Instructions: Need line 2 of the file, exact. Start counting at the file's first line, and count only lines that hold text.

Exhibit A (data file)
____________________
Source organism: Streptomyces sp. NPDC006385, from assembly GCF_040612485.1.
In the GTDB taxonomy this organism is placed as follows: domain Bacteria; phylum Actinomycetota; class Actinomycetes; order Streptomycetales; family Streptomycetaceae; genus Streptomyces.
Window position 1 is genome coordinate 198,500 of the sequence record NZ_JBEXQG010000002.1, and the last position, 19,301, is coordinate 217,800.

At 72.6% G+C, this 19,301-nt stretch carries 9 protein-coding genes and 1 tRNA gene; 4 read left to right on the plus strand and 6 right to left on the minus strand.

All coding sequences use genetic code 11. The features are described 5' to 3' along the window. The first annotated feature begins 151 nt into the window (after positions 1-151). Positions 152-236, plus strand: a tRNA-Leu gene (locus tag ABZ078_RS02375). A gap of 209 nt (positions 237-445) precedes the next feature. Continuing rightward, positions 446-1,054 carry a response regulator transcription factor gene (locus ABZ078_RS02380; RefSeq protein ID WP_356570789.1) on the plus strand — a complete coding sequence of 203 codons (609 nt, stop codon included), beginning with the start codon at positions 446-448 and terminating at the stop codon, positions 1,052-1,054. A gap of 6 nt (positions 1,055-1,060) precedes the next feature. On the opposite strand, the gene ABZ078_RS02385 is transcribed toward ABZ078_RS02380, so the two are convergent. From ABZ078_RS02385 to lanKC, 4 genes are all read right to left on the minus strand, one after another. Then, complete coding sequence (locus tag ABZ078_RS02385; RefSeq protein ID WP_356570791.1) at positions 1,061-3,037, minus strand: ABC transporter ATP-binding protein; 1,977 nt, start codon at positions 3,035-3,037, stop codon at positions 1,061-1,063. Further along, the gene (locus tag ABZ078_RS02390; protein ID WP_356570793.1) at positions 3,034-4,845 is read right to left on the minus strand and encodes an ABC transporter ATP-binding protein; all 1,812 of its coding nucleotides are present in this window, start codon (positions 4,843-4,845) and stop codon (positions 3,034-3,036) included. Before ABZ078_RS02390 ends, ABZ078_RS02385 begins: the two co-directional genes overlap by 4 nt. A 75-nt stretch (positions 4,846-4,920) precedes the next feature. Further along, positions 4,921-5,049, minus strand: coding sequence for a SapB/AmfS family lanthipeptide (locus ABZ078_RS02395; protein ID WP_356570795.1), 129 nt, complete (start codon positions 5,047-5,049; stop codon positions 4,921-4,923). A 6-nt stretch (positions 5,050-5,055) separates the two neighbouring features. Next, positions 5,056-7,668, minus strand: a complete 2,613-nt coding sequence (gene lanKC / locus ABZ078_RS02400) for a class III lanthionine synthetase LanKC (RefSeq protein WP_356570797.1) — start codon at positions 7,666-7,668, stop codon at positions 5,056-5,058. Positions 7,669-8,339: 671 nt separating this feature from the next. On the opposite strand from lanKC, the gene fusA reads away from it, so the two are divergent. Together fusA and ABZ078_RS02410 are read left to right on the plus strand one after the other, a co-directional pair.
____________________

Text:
In the GTDB taxonomy this organism is placed as follows: domain Bacteria; phylum Actinomycetota; class Actinomycetes; order Streptomycetales; family Streptomycetaceae; genus Streptomyces.